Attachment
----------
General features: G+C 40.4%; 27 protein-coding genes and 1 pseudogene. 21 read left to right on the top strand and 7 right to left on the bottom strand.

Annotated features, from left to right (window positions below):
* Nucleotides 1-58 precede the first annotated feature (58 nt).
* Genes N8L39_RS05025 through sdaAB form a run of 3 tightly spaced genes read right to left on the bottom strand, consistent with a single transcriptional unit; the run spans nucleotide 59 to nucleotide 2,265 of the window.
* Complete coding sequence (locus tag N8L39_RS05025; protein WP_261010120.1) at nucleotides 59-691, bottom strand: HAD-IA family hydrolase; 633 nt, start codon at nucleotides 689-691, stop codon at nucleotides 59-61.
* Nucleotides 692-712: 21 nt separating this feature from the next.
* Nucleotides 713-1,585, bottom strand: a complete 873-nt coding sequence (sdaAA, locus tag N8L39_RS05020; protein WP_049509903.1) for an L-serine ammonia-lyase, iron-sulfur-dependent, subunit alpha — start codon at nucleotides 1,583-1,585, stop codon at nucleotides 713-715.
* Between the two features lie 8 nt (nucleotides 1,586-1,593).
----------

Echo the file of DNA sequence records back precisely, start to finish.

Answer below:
General features: G+C 40.4%; 27 protein-coding genes and 1 pseudogene. 21 read left to right on the top strand and 7 right to left on the bottom strand.

Annotated features, from left to right (window positions below):
* Nucleotides 1-58 precede the first annotated feature (58 nt).
* Genes N8L39_RS05025 through sdaAB form a run of 3 tightly spaced genes read right to left on the bottom strand, consistent with a single transcriptional unit; the run spans nucleotide 59 to nucleotide 2,265 of the window.
* Complete coding sequence (locus tag N8L39_RS05025; protein WP_261010120.1) at nucleotides 59-691, bottom strand: HAD-IA family hydrolase; 633 nt, start codon at nucleotides 689-691, stop codon at nucleotides 59-61.
* Nucleotides 692-712: 21 nt separating this feature from the next.
* Nucleotides 713-1,585, bottom strand: a complete 873-nt coding sequence (sdaAA, locus tag N8L39_RS05020; protein WP_049509903.1) for an L-serine ammonia-lyase, iron-sulfur-dependent, subunit alpha — start codon at nucleotides 1,583-1,585, stop codon at nucleotides 713-715.
* Between the two features lie 8 nt (nucleotides 1,586-1,593).